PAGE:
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Assessing What They LACK: The Culture of Firefighting

Editor's Note: The National Fallen Firefighters Foundation’s Courage to be Safe program identified four area where fire officers needed to improve their awareness, training and skills: leadership, accountability, culture and knowledge (LACK). This is the fourth article in a five-part series that helps officers focus on each area for a more comprehensive understanding of the program.

Culture is generally defined as the behaviors, attitudes, ideas, and beliefs that are shared within a group and conveyed to future members. It reflects the collective perception of right and wrong, good and bad, or desirable and undesirable behaviors and characteristics.

Within the fire service, we are steeped in a culture of traditions, history, readiness, and brotherhood. Above all else however, firefighting is a culture of service and of courage. This unique brand of courage has been attributed to firefighters for centuries. It’s what compels us to respond within a moment’s notice to a call for help.

But that same overriding rush of adrenaline that unleashes our courage and willingness to serve can interfere with our ability to lead effectively and act responsibility. It can result in an overriding sense of invincibility, common among teenagers, that nothing bad will happen to me. All too often, this impetuousness which some equate with courage leads to tragic consequences.

It is important to understand that it is not the culture itself that causes line-of-duty deaths, and implementing safety standards within the fire service culture is not an attack on our traditions. A firefighter should not back down from a significant challenge, especially when the welfare of another is in jeopardy. However, we must recognize when no clear gain will be made and when the risks of our actions far outweigh the benefits to others. To do our jobs effectively, we must bring the reality of fire safety initiatives to the forefront of our training and experience.

During the Firefighter Life Safety Summit in 2004 and a follow-up meeting in 2007, fire service leaders from around the country discussed, developed and refined a national strategy to significantly reduce firefighter line-of-duty deaths (LODDs). The resounding message from those discussions was the need for a shift toward a more positive, productive, healthy and safe environment.

Such a shift is not a call to abandon the culture of the fire service, but to identify areas that need to be adjusted to improve the overall performance and safety of its members. Research has shown that a firefighter dies in the line of duty because of at least one of the following six root causes.

  • Lack of effective policies and procedures. Every department must have a clear set of policies and procedures that underscore safety. This includes every standard practice, from the minimum number of personnel on an apparatus to how to proceed through an intersection when responding to a call.
  • Lack of leadership. Department leadership must not only develop a clear set of policies and procedures for all aspects of the department’s operations, but we must adhere to those policies and set appropriate examples.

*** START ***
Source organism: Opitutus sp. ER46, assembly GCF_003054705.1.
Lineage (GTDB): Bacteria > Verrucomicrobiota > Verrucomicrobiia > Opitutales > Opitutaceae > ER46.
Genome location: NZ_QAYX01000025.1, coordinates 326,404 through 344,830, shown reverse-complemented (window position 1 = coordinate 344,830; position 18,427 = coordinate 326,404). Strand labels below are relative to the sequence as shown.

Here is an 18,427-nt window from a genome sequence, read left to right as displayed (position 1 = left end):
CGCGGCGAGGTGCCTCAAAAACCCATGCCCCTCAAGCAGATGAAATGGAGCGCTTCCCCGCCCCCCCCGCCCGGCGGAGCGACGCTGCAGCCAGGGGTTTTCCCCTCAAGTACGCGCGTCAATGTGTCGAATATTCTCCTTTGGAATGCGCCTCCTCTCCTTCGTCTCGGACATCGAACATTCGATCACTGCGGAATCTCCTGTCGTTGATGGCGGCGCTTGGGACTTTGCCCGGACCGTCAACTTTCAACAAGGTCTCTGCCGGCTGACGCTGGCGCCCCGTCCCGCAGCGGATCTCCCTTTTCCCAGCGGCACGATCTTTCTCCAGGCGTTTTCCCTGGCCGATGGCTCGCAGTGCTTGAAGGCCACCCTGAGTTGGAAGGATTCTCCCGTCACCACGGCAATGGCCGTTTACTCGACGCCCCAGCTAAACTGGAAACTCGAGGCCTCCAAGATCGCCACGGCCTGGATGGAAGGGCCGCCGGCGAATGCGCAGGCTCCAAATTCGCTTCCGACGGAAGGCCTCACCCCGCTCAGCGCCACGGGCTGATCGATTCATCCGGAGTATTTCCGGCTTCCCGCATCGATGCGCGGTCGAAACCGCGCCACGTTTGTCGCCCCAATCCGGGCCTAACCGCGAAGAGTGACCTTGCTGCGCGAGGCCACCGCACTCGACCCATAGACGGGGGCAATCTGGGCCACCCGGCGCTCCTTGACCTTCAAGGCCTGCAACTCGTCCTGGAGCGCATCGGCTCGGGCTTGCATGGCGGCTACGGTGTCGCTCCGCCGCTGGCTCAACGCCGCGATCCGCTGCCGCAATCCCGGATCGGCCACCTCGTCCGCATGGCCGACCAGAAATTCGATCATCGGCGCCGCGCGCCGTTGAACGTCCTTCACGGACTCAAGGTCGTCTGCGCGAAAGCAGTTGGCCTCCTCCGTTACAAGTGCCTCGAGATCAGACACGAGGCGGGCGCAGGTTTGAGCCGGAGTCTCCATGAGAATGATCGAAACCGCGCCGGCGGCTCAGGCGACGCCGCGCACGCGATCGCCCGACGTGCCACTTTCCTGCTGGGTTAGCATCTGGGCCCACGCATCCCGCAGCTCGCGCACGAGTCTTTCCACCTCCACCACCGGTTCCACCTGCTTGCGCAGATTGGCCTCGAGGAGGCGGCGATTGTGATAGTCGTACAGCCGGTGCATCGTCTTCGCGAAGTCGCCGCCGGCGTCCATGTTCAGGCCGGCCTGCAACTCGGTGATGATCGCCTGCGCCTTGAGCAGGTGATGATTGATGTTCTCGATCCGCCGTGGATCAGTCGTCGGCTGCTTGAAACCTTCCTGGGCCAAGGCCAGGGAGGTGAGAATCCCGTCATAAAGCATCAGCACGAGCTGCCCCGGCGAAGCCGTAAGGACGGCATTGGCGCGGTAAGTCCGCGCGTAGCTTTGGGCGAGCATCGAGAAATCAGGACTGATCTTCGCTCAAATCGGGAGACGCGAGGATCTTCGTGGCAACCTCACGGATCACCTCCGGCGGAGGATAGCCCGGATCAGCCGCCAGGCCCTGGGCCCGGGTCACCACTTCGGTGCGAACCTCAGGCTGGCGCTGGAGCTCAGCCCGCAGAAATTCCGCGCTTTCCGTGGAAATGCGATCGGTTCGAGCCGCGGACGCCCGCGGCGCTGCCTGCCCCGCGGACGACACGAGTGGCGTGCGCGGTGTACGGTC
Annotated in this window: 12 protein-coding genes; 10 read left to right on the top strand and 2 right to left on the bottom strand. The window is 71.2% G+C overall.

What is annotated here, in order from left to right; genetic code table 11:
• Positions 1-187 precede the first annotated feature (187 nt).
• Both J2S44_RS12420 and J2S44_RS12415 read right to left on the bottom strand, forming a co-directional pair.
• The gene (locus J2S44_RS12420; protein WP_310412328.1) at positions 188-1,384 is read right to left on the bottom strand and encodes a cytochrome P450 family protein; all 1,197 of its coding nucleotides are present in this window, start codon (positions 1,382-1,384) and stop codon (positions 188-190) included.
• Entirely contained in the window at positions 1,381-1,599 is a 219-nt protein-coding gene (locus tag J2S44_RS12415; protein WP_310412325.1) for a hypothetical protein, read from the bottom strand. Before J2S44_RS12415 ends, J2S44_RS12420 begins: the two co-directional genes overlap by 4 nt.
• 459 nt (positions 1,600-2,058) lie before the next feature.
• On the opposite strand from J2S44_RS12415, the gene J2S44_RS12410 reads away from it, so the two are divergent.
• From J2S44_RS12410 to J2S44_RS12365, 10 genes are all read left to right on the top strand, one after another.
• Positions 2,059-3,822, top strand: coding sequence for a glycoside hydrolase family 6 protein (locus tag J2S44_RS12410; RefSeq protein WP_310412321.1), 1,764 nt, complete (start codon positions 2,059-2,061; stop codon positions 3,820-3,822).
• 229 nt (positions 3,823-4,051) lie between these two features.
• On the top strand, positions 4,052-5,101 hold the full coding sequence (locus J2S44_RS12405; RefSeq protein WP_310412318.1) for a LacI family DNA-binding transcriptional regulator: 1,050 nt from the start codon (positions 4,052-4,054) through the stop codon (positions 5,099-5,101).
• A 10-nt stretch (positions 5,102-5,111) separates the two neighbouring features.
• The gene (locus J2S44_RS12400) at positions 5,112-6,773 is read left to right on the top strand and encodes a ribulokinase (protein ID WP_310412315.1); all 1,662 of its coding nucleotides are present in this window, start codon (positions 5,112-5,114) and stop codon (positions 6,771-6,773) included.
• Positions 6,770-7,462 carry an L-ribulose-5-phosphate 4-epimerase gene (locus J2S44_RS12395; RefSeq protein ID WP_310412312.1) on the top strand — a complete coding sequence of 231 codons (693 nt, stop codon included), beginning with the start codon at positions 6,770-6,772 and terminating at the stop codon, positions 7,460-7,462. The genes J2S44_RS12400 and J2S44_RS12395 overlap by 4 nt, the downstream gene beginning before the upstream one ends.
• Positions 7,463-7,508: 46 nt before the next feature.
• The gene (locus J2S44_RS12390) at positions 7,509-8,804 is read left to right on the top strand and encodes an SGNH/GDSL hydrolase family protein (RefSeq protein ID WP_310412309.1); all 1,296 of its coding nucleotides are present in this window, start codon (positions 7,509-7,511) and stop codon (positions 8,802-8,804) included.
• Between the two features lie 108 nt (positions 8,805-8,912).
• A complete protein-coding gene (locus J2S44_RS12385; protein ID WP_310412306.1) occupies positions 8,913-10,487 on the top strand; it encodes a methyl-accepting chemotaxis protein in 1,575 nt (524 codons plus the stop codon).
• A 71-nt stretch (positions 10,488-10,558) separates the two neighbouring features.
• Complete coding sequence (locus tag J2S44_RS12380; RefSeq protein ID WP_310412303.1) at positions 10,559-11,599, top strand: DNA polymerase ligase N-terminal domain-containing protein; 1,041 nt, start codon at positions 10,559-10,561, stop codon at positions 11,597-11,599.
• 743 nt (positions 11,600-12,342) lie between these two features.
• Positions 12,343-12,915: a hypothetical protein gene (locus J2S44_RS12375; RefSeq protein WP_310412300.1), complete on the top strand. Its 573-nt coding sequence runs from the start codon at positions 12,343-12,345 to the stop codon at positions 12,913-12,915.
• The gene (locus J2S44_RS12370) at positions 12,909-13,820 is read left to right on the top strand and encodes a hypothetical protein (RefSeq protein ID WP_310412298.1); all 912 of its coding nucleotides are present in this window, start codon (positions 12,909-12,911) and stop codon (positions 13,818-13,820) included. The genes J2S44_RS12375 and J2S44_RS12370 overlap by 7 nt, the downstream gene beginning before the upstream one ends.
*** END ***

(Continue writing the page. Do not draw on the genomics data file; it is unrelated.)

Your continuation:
• Lack of preparedness. Departments must offer all necessary training, and all department members must participate in necessary training and recertification in a timely manner.
  • Lack of appropriate decision making. Consciously refusing to follow standard procedures and policies interferes with our ability, and our colleagues, to do our jobs effectively.
  • Lack of personal responsibility. We must be good to ourselves. Treat and manage medical conditions, all the available Personal Protective Equipment including the use of seat belts and other restraint systems in all vehicles.
  • Unpredictable events. There are extraordinary events that are beyond anyone’s control. Even when a firefighter does everything right there are times when something goes horribly wrong, and we must be prepared to handle those situations. Have the appropriate policies in place that will provide guidance on how to manage a serious injury or the death of a member.

A conscientious approach to fire safety should not be considered an affront to the valued traditions that distinguish the culture of firefighting. Rather, it is an opportunity to raise the bar of the firefighting culture and free the industry from the antiquated thinking that injuries and deaths are simply part of the job.

To be clear, embracing the culture of firefighting, as we’ve always done, and at the same time giving it our best to ensure everyone goes home are not mutually exclusive ideas. In fact, just the opposite is true.

Fires should be fought by intelligent men and women that value lives over property and who do it in such a manner that draws admiration from their community. At the end of each shift, everyone should go home to their other valued roles as family members and friends.

As we look to the future, we must embrace a new culture of firefighting so that we safely do our jobs to the best of our abilities while protecting the people we’ve promised to serve.

RONALD J. SIARNICKI is the Executive Director of the National Fallen Firefighters Foundation in Emmitsburg, Maryland. He is also the former fire chief of Prince George’s County, MD, served as a volunteer firefighter in his hometown of Monessen, PA, and currently serves with United Communities VFD in Queen Anne’s County, MD. He holds a Bachelor's Degree in Fire Science and a Master's Degree in Technology Management from the University of Maryland University College (UMUC).